Elite athletes can often incur proximal fractures of the fifth metatarsal (zone II and III). These injuries can be difficult to treat because of a tendency toward delayed union, nonunion or refracture. Researchers reviewed 10 NBA players’ records, seven of whom underwent standard percutaneous internal fixation with bone marrow aspirate concentrate (BMAC) and three of whom had open bone grafting in addition to fixation and BMAC. Three athletes experienced refractures, and the average time for return to play was 9.8 weeks. No significant difference was found in clinical features or radiographic measurements. Researchers found that these large players had a unique foot type associated with increased fracture and refracture of the fifth metatarsal. While the standard internal fixation method is still viable, the additional bone grafting can still be used to improve fracture healing and potentially decrease risk of refracture.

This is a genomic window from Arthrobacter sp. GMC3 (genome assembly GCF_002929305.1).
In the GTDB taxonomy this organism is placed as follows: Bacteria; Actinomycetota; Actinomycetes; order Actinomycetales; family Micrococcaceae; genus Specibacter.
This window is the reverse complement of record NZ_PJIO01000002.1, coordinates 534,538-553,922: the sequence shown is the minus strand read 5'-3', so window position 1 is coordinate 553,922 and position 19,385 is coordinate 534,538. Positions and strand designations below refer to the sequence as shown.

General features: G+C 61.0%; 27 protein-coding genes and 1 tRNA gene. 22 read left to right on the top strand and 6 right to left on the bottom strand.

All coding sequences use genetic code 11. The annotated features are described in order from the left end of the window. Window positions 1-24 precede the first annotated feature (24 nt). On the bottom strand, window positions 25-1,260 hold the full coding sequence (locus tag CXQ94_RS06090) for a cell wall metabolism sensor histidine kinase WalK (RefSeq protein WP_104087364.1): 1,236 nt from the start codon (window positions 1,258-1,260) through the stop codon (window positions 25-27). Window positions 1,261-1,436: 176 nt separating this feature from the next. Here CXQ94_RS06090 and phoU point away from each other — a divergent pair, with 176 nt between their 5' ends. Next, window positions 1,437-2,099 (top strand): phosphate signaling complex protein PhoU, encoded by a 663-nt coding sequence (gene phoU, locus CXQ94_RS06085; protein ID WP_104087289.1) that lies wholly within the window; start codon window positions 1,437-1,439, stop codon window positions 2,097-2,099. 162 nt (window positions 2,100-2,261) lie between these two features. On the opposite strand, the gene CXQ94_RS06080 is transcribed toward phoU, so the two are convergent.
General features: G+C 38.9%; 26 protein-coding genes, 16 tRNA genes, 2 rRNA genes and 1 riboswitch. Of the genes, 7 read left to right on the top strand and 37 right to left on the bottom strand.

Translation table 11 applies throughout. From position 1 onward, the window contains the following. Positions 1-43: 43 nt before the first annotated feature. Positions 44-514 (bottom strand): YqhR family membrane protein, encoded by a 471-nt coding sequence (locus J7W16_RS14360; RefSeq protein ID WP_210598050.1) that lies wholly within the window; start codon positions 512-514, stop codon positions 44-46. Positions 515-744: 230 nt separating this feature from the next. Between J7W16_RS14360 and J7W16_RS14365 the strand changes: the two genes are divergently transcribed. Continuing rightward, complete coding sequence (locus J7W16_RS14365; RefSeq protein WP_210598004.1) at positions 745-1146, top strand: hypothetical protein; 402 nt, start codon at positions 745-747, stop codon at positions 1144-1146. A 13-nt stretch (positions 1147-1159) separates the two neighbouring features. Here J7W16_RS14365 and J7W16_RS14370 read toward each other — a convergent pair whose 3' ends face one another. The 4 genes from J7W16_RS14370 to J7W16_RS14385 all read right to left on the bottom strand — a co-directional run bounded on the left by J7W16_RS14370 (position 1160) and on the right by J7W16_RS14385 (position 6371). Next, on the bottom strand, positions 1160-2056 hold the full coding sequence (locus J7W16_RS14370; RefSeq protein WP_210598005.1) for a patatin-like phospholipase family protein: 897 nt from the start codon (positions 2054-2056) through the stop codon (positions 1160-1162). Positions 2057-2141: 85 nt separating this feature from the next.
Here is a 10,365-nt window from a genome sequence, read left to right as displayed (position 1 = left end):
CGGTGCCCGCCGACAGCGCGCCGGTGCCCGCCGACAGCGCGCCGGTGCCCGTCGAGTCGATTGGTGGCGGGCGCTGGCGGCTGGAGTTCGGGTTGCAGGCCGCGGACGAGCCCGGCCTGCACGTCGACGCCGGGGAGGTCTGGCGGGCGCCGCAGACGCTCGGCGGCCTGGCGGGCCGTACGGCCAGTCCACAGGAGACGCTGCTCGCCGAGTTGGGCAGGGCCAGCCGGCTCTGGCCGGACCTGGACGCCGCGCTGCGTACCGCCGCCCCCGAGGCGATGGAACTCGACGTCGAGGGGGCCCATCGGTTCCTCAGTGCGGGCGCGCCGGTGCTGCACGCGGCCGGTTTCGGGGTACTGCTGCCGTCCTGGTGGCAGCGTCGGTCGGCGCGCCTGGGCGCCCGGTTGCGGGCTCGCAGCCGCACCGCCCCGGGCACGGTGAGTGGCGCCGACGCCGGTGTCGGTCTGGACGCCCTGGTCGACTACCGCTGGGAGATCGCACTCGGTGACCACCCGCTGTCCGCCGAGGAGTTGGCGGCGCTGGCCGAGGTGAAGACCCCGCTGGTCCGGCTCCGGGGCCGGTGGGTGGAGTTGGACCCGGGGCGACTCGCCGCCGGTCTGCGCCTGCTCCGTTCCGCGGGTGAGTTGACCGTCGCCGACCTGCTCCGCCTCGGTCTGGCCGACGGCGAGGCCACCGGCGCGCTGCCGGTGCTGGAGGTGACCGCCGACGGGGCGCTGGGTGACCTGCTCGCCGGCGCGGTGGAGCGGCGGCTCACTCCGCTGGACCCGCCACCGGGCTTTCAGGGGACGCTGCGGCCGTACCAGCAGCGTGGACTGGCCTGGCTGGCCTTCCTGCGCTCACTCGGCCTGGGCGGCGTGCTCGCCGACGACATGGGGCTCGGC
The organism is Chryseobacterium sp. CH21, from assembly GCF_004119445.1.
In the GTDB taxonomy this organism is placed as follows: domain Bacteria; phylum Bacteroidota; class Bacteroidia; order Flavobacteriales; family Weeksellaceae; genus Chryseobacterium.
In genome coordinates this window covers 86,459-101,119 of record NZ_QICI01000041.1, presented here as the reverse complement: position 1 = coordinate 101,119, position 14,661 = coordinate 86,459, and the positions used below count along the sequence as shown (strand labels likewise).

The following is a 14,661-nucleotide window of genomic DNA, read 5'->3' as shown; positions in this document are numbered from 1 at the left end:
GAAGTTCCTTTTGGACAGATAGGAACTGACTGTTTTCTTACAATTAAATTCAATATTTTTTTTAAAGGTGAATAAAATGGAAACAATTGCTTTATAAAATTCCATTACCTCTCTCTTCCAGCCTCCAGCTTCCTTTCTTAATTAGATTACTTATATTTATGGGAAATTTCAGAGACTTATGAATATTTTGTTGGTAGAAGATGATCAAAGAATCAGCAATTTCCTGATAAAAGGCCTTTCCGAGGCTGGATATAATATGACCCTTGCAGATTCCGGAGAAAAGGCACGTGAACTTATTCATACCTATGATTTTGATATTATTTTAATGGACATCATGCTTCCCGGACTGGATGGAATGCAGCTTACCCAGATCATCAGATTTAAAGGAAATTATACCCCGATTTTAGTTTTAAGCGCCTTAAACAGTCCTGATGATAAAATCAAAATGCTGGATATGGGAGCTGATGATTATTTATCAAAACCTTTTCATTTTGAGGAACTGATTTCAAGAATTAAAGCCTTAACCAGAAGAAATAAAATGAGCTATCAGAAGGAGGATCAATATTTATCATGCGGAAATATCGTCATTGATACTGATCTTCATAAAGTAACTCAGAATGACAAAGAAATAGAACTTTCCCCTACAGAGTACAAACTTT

Foot & Ankle International (01/16) O’Malley, Martin; DeSandis, Bridget; Allen, Answorth; et al.